April 27, 1910 (Norwalk, CT) – February 19, 1944; 33 years old, unmarried
Last local address: 190 Main Street, Norwalk
Enlisted on March 21, 1941
Serial Number: 31042357
Unit: 106th Infantry, Company B

Born to Guiseppe “Joseph” (1873-1920) and Constantina Tomasetta Casalese (1886-1950). Two brothers, Joseph F. (1905-1960), Constantino Paul (1912-2009). Four sisters, Susan Casalese Deilus (1904-1984), Mildred (1908-1930), Theresa Casalese Covello (1914-2009), and Marie Casalese Carder (1917-2008).

Photo provided by Paul Williams. Used with permission. From an unknown newspaper.

Telegram provided by Charlie Williams via e-mail on January 24, 2022. Used with permission.

From the Norwalk Hour March 15, 1944

PFC Salvatore Louis Casalese, son of Mrs. Constantina Casalese of 190 Main Street, was killed in action on February 19 on Eniwetok Island, Marshall Group, according to a telegram received by his mother on Monday from Adjutant General Ulio. PFC Casalese was inducted into the Army on March 21, 1941, and he received his training in the infantry at the following camps: Camp Wheeler, GA, Camp Blanding, FL, Ragley, LA, Fort Jackson, SC, and at Camp Blanding again. On December 6, 1941, he was given an honorable discharge because he was over 28 years old at the time, but his discharge papers were taken back the next day, December 7, the date of the Japanese attack on Pearl Harbor. Casalese was home on a five-day furlough in December 1941. On his return to Camp Blanding, he was transferred to San Francisco. The rest of the article is illegible.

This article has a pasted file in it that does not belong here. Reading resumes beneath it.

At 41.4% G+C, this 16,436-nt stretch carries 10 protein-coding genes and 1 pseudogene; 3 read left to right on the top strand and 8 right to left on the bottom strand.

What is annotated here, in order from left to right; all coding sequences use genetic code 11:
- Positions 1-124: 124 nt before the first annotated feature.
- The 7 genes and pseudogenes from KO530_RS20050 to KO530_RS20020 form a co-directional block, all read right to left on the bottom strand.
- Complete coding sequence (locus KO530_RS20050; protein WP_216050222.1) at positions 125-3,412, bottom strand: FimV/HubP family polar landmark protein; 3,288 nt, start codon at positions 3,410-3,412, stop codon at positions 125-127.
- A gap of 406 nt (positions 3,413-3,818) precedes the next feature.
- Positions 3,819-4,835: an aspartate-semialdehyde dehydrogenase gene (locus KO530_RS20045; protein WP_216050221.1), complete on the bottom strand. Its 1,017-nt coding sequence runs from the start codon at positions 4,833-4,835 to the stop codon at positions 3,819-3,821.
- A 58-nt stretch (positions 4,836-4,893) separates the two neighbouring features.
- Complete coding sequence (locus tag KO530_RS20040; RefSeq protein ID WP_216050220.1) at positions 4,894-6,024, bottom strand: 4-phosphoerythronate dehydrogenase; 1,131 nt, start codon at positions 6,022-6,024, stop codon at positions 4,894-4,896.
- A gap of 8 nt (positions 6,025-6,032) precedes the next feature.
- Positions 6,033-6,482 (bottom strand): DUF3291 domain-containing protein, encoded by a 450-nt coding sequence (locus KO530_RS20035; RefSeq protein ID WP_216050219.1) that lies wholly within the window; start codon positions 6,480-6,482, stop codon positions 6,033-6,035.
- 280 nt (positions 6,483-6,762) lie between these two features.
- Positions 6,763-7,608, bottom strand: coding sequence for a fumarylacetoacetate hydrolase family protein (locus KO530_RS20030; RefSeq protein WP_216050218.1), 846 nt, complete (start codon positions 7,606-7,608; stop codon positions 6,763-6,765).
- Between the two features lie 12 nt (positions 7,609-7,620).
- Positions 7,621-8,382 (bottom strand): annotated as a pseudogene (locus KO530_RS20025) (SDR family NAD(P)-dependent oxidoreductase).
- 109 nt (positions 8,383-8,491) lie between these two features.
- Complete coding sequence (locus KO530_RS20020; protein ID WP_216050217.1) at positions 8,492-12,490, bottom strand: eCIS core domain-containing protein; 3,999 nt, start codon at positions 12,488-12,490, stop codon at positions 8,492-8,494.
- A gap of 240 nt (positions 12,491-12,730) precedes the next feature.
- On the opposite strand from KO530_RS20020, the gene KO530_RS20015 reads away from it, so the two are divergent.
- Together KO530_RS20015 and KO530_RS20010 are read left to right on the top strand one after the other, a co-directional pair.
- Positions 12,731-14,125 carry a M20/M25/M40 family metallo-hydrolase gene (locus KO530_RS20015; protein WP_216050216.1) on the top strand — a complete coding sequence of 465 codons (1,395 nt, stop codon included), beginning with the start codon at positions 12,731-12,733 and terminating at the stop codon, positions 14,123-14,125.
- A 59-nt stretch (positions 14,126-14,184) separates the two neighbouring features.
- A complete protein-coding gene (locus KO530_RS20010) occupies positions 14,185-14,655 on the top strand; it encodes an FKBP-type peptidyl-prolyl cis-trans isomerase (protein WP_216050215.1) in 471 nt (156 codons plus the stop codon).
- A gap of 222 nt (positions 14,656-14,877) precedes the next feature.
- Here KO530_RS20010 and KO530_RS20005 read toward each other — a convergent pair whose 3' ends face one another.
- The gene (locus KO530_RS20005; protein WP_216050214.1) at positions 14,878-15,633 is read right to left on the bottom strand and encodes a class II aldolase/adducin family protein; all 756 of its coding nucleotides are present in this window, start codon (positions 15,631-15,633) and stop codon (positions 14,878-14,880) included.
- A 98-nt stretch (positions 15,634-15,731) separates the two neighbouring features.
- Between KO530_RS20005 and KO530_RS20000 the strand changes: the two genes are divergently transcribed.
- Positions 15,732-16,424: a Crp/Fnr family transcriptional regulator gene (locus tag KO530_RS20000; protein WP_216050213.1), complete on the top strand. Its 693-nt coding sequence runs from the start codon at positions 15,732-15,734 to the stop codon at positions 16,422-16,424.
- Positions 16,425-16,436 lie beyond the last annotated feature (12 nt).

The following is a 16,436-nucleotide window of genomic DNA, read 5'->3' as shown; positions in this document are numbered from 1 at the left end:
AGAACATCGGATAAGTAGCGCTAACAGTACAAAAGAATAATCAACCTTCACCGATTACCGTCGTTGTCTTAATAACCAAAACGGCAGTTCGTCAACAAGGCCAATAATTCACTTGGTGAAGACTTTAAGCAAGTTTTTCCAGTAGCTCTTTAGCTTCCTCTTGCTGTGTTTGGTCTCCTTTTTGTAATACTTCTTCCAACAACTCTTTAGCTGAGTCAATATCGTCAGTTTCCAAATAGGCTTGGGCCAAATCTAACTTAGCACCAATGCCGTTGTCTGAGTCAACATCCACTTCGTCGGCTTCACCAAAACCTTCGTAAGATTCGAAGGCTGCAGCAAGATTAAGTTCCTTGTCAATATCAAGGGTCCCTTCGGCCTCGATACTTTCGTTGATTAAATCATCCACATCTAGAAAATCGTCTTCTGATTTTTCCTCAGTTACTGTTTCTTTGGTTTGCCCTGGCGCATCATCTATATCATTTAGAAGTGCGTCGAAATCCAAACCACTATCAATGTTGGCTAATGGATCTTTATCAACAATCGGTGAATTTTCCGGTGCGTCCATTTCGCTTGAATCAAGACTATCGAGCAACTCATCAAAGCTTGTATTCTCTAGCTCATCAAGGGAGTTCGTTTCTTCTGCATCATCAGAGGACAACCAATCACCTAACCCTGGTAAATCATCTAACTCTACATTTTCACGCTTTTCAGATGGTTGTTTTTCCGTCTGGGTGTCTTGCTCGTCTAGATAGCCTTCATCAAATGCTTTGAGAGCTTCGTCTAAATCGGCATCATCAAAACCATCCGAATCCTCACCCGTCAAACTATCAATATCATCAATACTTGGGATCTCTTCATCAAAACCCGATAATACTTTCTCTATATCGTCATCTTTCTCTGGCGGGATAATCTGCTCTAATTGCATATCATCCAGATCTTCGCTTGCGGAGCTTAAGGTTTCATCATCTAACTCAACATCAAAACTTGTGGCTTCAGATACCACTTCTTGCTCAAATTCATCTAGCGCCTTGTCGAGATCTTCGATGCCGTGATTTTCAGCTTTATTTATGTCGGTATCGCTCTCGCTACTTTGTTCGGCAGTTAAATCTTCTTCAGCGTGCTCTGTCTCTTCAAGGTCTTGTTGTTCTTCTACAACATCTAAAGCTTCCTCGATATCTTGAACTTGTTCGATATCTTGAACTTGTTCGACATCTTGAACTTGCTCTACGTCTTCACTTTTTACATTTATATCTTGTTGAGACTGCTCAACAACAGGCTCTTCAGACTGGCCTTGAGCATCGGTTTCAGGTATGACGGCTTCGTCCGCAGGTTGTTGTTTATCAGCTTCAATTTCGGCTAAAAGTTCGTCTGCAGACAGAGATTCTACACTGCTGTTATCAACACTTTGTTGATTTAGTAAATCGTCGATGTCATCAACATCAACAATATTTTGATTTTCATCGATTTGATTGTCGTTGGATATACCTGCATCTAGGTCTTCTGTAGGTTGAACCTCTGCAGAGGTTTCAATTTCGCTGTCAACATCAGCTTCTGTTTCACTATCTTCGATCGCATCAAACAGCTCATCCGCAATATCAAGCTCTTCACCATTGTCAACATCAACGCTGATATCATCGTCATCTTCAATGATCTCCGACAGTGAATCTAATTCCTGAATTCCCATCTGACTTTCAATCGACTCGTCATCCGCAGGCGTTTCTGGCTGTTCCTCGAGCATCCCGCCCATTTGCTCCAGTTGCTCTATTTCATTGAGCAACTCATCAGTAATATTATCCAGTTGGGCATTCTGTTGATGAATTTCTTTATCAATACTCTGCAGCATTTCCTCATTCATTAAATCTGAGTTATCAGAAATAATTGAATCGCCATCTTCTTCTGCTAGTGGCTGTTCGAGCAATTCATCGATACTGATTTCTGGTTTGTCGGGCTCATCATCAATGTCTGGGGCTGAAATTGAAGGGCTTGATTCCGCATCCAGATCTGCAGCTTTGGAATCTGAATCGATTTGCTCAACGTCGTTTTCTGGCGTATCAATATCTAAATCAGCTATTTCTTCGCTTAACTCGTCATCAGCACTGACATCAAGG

Letter to Salvatore’s mother:

27 April 1944

Mrs. Clara Casalese
190 Main Street
Norwalk, Connecticut

Dear Mrs. Casalese,

            I regret to confirm the fact that your son Salvatore courageously gave his life during the assault on Eniwetok Island on 19 February 1944.

            Salvatore was an automatic rifleman and was a member of the assault platoon. His group was the spearhead of our advance and his weapon had accounted for a number of japs. The unit was subjected to a severe counter-attack and it was largely due to the determined stand taken by Salvatore that the attack was unsuccessful. It was at this time that Salvatore was struck by a jap bullet and he went down still firing. He never knew what struck him and he never regained consciousness.

            His courage, intelligence, and character were in the best tradition of an American soldier. He had impressed us all with his friendliness and splendid character. He was held in the highest respect by all of the officers and men of the company. You have our deepest sympathy in your bereavement and his loss is keenly felt by all of his many friends.

            I wish to express my own personal sympathy for your loss. Please feel free to call upon me for any additional information you may desire. The Quartermaster General, Washington, D.C. is the best agency to help you in any matters concerning grave location, the disposition of remains and effects, or such related matters.

Yours sincerely,
Clarence W. Law
Captain, Infantry,

Letter to Salvatore’s mother; provided by Paul Williams August 3, 2022. Used with permission.

June 27, 1947


In Reply refer To Burial Of
PFC Salvatore L. Casalese, 31 042 357
Row K, Casket 81
U.S. Army Mausoleum
Schofield Barracks, T.H. [Territory of Hawaii]

Dear Mrs. Casalese:

            The people of the United States, through Congress, have authorized the disinterment and final burial of the heroic dead of World War II. The Quartermaster General of the Army has been entrusted with this sacred responsibility to the honored dead. The records of the War Department indicate that you may be the nearest relative of the above-named deceased, who gave his life in the service of his country.